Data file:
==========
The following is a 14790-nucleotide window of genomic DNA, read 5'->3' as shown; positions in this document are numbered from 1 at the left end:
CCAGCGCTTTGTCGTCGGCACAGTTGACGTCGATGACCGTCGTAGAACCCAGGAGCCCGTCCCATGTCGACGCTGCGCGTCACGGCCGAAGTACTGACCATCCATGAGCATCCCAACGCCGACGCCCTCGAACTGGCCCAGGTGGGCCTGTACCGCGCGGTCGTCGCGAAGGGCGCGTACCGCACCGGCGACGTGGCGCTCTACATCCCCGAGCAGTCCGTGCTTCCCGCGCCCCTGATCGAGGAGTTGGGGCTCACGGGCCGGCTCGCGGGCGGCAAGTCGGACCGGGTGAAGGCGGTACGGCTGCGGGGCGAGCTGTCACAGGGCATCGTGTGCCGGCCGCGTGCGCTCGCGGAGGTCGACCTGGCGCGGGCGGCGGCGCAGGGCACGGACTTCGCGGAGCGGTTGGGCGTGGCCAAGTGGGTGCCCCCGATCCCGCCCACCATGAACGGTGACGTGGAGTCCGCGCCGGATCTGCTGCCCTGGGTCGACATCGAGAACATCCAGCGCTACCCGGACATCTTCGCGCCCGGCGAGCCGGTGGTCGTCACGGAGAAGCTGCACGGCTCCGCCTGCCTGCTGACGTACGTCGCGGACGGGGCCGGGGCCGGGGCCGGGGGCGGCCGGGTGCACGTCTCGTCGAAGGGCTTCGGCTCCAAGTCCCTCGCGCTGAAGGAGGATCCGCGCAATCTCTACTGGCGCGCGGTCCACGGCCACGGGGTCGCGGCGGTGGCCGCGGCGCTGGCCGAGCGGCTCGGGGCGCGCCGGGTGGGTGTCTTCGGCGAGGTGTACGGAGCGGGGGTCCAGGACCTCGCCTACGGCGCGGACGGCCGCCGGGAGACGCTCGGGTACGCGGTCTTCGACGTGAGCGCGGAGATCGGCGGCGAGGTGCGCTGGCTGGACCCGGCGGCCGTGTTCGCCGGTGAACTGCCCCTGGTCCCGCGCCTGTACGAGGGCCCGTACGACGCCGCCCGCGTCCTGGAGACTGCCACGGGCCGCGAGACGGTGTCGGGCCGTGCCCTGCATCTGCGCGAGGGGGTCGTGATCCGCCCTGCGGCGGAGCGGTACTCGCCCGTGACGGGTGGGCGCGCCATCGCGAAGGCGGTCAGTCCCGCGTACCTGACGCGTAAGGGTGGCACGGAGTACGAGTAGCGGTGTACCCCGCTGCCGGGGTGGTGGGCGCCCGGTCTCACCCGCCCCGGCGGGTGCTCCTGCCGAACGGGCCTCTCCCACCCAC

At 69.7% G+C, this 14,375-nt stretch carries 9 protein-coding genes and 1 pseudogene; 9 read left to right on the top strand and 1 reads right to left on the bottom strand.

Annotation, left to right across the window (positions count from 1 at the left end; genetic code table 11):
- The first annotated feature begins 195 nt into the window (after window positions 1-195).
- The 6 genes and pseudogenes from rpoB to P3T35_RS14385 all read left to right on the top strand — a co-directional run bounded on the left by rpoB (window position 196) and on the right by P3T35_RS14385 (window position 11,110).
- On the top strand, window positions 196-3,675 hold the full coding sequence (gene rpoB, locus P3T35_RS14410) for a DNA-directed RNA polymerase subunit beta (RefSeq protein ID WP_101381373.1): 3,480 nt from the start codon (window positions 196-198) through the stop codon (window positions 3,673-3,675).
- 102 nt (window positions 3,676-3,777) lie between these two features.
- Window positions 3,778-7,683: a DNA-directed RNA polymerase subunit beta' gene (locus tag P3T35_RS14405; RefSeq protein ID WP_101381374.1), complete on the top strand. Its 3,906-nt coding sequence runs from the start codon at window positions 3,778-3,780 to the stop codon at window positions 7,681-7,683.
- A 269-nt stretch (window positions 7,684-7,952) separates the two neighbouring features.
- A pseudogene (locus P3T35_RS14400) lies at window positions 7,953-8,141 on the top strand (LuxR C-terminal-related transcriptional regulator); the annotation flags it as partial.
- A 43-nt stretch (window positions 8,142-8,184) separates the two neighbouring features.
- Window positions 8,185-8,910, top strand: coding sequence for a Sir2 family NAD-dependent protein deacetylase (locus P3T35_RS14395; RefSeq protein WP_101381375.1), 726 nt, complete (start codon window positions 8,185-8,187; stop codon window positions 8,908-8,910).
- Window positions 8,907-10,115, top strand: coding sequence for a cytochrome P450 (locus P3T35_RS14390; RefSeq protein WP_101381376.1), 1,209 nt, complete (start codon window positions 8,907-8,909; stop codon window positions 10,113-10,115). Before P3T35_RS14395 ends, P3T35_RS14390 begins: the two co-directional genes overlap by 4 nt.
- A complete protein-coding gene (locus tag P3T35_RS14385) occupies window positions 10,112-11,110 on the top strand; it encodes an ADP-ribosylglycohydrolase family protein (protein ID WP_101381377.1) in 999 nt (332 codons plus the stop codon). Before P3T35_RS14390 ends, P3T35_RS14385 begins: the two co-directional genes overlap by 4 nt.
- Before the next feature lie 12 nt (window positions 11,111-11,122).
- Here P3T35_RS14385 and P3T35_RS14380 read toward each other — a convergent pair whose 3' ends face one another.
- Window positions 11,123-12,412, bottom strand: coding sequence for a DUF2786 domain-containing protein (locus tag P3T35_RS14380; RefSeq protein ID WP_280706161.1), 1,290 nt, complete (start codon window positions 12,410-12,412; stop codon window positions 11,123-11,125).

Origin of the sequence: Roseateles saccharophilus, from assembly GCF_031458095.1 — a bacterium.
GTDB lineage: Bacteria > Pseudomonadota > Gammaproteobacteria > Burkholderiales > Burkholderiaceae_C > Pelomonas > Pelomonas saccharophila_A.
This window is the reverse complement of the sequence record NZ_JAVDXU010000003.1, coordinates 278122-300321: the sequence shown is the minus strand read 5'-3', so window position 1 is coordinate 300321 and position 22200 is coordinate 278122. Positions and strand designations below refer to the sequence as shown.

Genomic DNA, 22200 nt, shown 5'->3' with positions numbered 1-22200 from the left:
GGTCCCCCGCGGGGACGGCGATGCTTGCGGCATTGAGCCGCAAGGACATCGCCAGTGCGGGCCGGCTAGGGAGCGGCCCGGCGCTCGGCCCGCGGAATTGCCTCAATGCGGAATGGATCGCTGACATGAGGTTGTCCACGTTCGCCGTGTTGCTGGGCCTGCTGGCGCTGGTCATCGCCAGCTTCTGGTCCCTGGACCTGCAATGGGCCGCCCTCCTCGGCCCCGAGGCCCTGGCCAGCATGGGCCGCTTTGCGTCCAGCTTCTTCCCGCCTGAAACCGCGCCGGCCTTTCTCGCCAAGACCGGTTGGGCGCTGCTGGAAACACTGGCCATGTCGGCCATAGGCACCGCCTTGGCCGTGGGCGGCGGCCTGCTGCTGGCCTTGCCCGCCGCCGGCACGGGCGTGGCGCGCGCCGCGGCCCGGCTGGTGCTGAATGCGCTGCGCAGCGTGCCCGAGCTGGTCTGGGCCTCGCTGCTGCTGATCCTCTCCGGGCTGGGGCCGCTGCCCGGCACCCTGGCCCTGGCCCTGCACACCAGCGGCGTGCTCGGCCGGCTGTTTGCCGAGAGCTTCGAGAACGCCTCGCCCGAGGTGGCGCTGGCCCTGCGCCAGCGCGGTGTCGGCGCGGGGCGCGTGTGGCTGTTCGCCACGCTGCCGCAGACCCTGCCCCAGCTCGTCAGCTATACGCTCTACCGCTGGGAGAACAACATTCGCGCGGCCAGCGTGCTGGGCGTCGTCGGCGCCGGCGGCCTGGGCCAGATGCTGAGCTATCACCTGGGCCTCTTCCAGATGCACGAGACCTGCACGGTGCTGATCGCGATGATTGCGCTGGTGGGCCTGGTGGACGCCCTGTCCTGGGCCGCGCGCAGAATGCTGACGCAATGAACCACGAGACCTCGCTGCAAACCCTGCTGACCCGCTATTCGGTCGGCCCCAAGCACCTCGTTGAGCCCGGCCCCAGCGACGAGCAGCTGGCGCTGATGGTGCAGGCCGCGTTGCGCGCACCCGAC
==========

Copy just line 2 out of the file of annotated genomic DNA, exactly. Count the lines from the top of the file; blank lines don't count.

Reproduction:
CCAGCGCTTTGTCGTCGGCACAGTTGACGTCGATGACCGTCGTAGAACCCAGGAGCCCGTCCCATGTCGACGCTGCGCGTCACGGCCGAAGTACTGACCATCCATGAGCATCCCAACGCCGACGCCCTCGAACTGGCCCAGGTGGGCCTGTACCGCGCGGTCGTCGCGAAGGGCGCGTACCGCACCGGCGACGTGGCGCTCTACATCCCCGAGCAGTCCGTGCTTCCCGCGCCCCTGATCGAGGAGTTGGGGCTCACGGGCCGGCTCGCGGGCGGCAAGTCGGACCGGGTGAAGGCGGTACGGCTGCGGGGCGAGCTGTCACAGGGCATCGTGTGCCGGCCGCGTGCGCTCGCGGAGGTCGACCTGGCGCGGGCGGCGGCGCAGGGCACGGACTTCGCGGAGCGGTTGGGCGTGGCCAAGTGGGTGCCCCCGATCCCGCCCACCATGAACGGTGACGTGGAGTCCGCGCCGGATCTGCTGCCCTGGGTCGACATCGAGAACATCCAGCGCTACCCGGACATCTTCGCGCCCGGCGAGCCGGTGGTCGTCACGGAGAAGCTGCACGGCTCCGCCTGCCTGCTGACGTACGTCGCGGACGGGGCCGGGGCCGGGGCCGGGGGCGGCCGGGTGCACGTCTCGTCGAAGGGCTTCGGCTCCAAGTCCCTCGCGCTGAAGGAGGATCCGCGCAATCTCTACTGGCGCGCGGTCCACGGCCACGGGGTCGCGGCGGTGGCCGCGGCGCTGGCCGAGCGGCTCGGGGCGCGCCGGGTGGGTGTCTTCGGCGAGGTGTACGGAGCGGGGGTCCAGGACCTCGCCTACGGCGCGGACGGCCGCCGGGAGACGCTCGGGTACGCGGTCTTCGACGTGAGCGCGGAGATCGGCGGCGAGGTGCGCTGGCTGGACCCGGCGGCCGTGTTCGCCGGTGAACTGCCCCTGGTCCCGCGCCTGTACGAGGGCCCGTACGACGCCGCCCGCGTCCTGGAGACTGCCACGGGCCGCGAGACGGTGTCGGGCCGTGCCCTGCATCTGCGCGAGGGGGTCGTGATCCGCCCTGCGGCGGAGCGGTACTCGCCCGTGACGGGTGGGCGCGCCATCGCGAAGGCGGTCAGTCCCGCGTACCTGACGCGTAAGGGTGGCACGGAGTACGAGTAGCGGTGTACCCCGCTGCCGGGGTGGTGGGCGCCCGGTCTCACCCGCCCCGGCGGGTGCTCCTGCCGAACGGGCCTCTCCCACCCAC